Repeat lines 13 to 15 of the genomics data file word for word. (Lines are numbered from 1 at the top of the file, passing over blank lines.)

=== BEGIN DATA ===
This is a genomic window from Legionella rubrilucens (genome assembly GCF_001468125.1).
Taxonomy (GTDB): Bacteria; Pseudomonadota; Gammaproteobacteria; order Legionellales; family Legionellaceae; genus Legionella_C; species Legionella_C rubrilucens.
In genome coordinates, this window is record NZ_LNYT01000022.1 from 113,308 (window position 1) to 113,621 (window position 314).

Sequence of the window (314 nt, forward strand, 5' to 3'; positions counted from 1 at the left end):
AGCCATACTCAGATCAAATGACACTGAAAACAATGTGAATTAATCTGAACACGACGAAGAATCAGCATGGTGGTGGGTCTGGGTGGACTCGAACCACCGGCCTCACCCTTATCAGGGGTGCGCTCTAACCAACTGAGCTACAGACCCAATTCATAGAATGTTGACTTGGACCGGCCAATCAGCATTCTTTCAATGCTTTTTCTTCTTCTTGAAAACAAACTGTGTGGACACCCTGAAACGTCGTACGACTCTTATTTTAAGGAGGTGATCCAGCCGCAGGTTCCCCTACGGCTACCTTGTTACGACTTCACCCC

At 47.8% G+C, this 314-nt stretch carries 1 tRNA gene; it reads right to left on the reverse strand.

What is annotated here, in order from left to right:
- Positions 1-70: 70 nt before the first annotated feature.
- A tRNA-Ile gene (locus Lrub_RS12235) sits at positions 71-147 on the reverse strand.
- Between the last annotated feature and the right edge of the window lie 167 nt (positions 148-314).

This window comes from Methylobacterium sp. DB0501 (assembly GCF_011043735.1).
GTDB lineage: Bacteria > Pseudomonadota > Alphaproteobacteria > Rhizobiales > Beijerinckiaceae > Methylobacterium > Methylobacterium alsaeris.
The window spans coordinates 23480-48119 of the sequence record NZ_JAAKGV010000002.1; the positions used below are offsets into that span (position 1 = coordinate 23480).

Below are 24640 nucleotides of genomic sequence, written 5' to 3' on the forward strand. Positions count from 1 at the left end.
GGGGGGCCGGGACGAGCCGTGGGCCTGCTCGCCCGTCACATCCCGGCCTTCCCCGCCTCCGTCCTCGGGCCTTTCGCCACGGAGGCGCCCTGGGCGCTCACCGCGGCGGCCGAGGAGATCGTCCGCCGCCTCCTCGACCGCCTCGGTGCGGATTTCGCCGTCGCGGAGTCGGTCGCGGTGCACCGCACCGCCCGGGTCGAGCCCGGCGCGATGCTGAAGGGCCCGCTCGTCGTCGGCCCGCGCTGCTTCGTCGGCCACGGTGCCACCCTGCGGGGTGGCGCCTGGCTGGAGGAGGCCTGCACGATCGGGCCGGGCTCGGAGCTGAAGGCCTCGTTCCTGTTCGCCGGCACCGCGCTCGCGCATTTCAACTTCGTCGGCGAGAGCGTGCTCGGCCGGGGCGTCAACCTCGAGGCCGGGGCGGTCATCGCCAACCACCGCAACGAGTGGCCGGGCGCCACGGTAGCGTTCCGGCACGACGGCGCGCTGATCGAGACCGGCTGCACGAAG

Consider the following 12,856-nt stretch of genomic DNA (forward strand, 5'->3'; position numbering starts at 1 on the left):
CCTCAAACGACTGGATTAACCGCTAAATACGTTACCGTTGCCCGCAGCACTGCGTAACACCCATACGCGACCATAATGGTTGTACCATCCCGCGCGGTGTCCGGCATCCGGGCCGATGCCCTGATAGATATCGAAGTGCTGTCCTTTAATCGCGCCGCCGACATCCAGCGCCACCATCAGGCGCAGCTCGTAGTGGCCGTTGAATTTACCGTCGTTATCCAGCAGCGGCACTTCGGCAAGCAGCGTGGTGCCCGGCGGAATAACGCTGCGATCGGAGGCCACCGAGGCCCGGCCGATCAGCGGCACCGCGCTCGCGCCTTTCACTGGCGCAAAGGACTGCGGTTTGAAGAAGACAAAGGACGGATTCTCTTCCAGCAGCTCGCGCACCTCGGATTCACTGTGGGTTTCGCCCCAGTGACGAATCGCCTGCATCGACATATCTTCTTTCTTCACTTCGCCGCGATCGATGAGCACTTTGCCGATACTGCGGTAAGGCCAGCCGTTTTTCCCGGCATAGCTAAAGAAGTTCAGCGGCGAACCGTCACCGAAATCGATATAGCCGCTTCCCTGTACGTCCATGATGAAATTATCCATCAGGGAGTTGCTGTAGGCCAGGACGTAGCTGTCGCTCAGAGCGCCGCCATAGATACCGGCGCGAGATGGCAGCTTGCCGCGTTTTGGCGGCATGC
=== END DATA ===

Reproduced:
The window spans coordinates 23480-48119 of the sequence record NZ_JAAKGV010000002.1; the positions used below are offsets into that span (position 1 = coordinate 23480).

Below are 24640 nucleotides of genomic sequence, written 5' to 3' on the forward strand. Positions count from 1 at the left end.
GGGGGGCCGGGACGAGCCGTGGGCCTGCTCGCCCGTCACATCCCGGCCTTCCCCGCCTCCGTCCTCGGGCCTTTCGCCACGGAGGCGCCCTGGGCGCTCACCGCGGCGGCCGAGGAGATCGTCCGCCGCCTCCTCGACCGCCTCGGTGCGGATTTCGCCGTCGCGGAGTCGGTCGCGGTGCACCGCACCGCCCGGGTCGAGCCCGGCGCGATGCTGAAGGGCCCGCTCGTCGTCGGCCCGCGCTGCTTCGTCGGCCACGGTGCCACCCTGCGGGGTGGCGCCTGGCTGGAGGAGGCCTGCACGATCGGGCCGGGCTCGGAGCTGAAGGCCTCGTTCCTGTTCGCCGGCACCGCGCTCGCGCATTTCAACTTCGTCGGCGAGAGCGTGCTCGGCCGGGGCGTCAACCTCGAGGCCGGGGCGGTCATCGCCAACCACCGCAACGAGTGGCCGGGCGCCACGGTAGCGTTCCGGCACGACGGCGCGCTGATCGAGACCGGCTGCACGAAG